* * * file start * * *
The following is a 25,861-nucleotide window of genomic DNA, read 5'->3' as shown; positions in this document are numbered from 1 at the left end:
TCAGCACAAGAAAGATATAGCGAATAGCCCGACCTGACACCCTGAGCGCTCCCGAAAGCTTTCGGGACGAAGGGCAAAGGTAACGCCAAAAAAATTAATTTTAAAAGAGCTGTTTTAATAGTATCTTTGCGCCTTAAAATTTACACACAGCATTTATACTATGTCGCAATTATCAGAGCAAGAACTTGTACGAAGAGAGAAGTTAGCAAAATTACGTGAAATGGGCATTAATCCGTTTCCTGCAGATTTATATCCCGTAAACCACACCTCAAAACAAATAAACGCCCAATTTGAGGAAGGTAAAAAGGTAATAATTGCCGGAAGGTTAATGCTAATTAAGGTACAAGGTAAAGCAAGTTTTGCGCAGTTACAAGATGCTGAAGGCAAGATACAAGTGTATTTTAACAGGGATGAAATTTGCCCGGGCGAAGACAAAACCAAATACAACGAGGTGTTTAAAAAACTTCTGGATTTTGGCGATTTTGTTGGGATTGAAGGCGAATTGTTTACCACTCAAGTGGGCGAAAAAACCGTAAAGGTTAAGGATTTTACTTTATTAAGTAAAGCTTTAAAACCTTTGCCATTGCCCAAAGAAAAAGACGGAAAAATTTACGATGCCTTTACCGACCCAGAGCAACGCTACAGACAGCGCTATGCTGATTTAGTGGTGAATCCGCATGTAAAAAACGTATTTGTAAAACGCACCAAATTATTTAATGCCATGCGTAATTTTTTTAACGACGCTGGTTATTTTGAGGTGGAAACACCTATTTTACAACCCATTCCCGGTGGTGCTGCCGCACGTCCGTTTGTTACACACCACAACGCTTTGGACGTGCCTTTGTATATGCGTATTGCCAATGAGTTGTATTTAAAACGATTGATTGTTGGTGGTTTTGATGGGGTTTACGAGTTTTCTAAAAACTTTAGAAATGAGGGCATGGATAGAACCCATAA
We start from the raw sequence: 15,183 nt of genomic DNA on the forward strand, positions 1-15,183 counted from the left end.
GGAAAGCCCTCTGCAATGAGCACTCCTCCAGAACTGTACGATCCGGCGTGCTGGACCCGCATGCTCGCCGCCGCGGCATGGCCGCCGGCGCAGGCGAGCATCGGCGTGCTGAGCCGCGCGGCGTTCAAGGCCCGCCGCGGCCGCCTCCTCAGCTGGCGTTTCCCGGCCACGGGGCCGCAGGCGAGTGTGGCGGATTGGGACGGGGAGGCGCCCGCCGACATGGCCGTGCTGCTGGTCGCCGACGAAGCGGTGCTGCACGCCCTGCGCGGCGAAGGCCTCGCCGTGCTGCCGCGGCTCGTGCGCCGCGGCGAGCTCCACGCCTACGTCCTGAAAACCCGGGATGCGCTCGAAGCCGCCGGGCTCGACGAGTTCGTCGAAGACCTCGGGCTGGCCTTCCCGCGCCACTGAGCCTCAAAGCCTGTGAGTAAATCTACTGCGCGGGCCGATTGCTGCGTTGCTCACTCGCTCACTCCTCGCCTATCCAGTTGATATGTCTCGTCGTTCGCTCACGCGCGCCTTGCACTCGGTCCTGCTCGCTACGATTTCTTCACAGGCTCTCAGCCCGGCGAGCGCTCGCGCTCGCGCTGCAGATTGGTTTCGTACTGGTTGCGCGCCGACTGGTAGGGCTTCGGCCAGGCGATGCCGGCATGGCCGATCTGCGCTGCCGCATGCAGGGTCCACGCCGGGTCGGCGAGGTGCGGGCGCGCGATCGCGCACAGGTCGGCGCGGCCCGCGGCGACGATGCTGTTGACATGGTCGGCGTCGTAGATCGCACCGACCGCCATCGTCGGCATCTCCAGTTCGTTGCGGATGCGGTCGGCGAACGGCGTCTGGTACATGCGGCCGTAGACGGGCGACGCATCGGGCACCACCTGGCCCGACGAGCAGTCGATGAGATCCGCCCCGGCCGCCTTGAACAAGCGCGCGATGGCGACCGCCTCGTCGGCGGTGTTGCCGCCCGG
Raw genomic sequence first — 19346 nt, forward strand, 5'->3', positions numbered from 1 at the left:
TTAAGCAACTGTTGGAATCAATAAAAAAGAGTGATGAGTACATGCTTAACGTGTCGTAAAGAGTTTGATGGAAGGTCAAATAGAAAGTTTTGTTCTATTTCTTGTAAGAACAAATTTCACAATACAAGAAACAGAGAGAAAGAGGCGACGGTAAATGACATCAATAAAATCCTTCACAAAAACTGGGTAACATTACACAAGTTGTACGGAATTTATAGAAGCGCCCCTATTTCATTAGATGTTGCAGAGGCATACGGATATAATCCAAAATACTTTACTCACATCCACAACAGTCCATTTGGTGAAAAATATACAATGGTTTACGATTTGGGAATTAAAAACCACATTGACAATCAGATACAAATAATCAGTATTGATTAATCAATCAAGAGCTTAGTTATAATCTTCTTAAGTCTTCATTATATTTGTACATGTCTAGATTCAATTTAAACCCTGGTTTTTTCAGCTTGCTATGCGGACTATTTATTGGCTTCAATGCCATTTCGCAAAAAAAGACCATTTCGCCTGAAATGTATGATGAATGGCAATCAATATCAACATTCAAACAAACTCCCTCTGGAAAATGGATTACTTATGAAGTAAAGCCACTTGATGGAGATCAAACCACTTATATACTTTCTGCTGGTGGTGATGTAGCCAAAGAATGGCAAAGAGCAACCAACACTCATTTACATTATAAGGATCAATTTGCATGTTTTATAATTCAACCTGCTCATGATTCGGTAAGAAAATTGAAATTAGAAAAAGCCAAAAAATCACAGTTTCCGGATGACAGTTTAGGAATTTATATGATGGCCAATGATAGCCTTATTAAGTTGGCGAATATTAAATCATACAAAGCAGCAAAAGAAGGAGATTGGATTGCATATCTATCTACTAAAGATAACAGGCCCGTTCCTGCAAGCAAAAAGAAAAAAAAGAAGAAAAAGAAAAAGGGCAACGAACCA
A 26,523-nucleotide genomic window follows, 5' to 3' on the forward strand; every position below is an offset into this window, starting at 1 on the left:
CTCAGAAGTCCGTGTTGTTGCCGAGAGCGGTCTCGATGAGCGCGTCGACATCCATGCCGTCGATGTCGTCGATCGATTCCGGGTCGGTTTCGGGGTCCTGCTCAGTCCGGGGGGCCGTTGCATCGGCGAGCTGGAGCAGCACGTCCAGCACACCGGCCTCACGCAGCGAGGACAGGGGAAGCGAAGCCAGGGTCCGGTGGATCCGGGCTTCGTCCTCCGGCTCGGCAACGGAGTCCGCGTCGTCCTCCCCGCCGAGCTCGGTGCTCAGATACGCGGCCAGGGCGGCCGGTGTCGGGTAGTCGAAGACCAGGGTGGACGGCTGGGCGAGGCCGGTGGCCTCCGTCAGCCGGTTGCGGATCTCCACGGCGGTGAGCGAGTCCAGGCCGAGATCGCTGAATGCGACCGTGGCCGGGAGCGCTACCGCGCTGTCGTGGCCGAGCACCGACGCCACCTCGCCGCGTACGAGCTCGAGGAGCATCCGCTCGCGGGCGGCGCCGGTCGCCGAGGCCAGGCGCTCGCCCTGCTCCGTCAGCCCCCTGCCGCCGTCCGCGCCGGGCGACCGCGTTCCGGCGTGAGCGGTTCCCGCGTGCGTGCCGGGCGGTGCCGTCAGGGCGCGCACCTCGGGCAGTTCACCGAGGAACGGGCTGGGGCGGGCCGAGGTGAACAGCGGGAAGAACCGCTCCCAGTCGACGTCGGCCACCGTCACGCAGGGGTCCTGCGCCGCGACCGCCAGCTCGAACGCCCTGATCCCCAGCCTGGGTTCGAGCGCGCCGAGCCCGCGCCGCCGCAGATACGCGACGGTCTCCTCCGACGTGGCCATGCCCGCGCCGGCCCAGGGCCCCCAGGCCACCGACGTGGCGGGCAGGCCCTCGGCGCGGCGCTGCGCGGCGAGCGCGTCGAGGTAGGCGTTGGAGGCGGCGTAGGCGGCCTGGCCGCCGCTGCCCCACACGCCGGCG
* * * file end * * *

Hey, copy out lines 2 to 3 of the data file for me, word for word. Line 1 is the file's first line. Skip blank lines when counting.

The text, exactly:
TCAGCACAAGAAAGATATAGCGAATAGCCCGACCTGACACCCTGAGCGCTCCCGAAAGCTTTCGGGACGAAGGGCAAAGGTAACGCCAAAAAAATTAATTTTAAAAGAGCTGTTTTAATAGTATCTTTGCGCCTTAAAATTTACACACAGCATTTATACTATGTCGCAATTATCAGAGCAAGAACTTGTACGAAGAGAGAAGTTAGCAAAATTACGTGAAATGGGCATTAATCCGTTTCCTGCAGATTTATATCCCGTAAACCACACCTCAAAACAAATAAACGCCCAATTTGAGGAAGGTAAAAAGGTAATAATTGCCGGAAGGTTAATGCTAATTAAGGTACAAGGTAAAGCAAGTTTTGCGCAGTTACAAGATGCTGAAGGCAAGATACAAGTGTATTTTAACAGGGATGAAATTTGCCCGGGCGAAGACAAAACCAAATACAACGAGGTGTTTAAAAAACTTCTGGATTTTGGCGATTTTGTTGGGATTGAAGGCGAATTGTTTACCACTCAAGTGGGCGAAAAAACCGTAAAGGTTAAGGATTTTACTTTATTAAGTAAAGCTTTAAAACCTTTGCCATTGCCCAAAGAAAAAGACGGAAAAATTTACGATGCCTTTACCGACCCAGAGCAACGCTACAGACAGCGCTATGCTGATTTAGTGGTGAATCCGCATGTAAAAAACGTATTTGTAAAACGCACCAAATTATTTAATGCCATGCGTAATTTTTTTAACGACGCTGGTTATTTTGAGGTGGAAACACCTATTTTACAACCCATTCCCGGTGGTGCTGCCGCACGTCCGTTTGTTACACACCACAACGCTTTGGACGTGCCTTTGTATATGCGTATTGCCAATGAGTTGTATTTAAAACGATTGATTGTTGGTGGTTTTGATGGGGTTTACGAGTTTTCTAAAAACTTTAGAAATGAGGGCATGGATAGAACCCATAA
We start from the raw sequence: 15,183 nt of genomic DNA on the forward strand, positions 1-15,183 counted from the left end.